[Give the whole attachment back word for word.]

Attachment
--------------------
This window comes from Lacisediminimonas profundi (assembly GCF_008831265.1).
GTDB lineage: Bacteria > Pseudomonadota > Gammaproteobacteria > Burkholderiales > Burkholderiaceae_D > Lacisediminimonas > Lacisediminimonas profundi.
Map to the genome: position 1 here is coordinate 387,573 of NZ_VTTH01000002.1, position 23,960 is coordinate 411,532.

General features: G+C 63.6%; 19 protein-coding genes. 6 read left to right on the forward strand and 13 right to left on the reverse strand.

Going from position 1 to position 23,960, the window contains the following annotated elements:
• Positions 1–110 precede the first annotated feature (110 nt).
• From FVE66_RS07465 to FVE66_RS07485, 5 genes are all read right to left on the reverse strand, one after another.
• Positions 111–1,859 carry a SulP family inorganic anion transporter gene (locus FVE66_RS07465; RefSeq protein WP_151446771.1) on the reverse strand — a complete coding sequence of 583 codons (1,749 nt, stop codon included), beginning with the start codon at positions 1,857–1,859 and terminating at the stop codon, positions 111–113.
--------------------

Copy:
This window comes from Lacisediminimonas profundi (assembly GCF_008831265.1).
GTDB lineage: Bacteria > Pseudomonadota > Gammaproteobacteria > Burkholderiales > Burkholderiaceae_D > Lacisediminimonas > Lacisediminimonas profundi.
Map to the genome: position 1 here is coordinate 387,573 of NZ_VTTH01000002.1, position 23,960 is coordinate 411,532.

General features: G+C 63.6%; 19 protein-coding genes. 6 read left to right on the forward strand and 13 right to left on the reverse strand.

Going from position 1 to position 23,960, the window contains the following annotated elements:
• Positions 1–110 precede the first annotated feature (110 nt).
• From FVE66_RS07465 to FVE66_RS07485, 5 genes are all read right to left on the reverse strand, one after another.
• Positions 111–1,859 carry a SulP family inorganic anion transporter gene (locus FVE66_RS07465; RefSeq protein WP_151446771.1) on the reverse strand — a complete coding sequence of 583 codons (1,749 nt, stop codon included), beginning with the start codon at positions 1,857–1,859 and terminating at the stop codon, positions 111–113.